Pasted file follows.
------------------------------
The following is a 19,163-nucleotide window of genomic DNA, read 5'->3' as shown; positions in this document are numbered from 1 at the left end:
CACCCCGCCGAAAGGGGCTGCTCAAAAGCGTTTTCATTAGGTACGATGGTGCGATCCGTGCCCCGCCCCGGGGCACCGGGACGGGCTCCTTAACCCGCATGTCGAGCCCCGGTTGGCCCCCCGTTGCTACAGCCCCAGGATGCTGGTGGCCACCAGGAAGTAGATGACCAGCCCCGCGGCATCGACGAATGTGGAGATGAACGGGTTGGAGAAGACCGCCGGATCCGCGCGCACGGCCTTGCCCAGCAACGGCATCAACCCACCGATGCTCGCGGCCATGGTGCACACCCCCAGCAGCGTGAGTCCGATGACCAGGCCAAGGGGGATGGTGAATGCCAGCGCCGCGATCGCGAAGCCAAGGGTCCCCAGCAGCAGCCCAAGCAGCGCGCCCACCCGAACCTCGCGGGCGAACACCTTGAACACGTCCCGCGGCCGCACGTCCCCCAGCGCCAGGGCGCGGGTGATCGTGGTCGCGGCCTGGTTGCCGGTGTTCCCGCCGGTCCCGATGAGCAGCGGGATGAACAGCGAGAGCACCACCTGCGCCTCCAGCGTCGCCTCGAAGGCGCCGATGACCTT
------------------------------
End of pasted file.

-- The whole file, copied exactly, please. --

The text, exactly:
The following is a 19,163-nucleotide window of genomic DNA, read 5'->3' as shown; positions in this document are numbered from 1 at the left end:
CACCCCGCCGAAAGGGGCTGCTCAAAAGCGTTTTCATTAGGTACGATGGTGCGATCCGTGCCCCGCCCCGGGGCACCGGGACGGGCTCCTTAACCCGCATGTCGAGCCCCGGTTGGCCCCCCGTTGCTACAGCCCCAGGATGCTGGTGGCCACCAGGAAGTAGATGACCAGCCCCGCGGCATCGACGAATGTGGAGATGAACGGGTTGGAGAAGACCGCCGGATCCGCGCGCACGGCCTTGCCCAGCAACGGCATCAACCCACCGATGCTCGCGGCCATGGTGCACACCCCCAGCAGCGTGAGTCCGATGACCAGGCCAAGGGGGATGGTGAATGCCAGCGCCGCGATCGCGAAGCCAAGGGTCCCCAGCAGCAGCCCAAGCAGCGCGCCCACCCGAACCTCGCGGGCGAACACCTTGAACACGTCCCGCGGCCGCACGTCCCCCAGCGCCAGGGCGCGGGTGATCGTGGTCGCGGCCTGGTTGCCGGTGTTCCCGCCGGTCCCGATGAGCAGCGGGATGAACAGCGAGAGCACCACCTGCGCCTCCAGCGTCGCCTCGAAGGCGCCGATGACCTT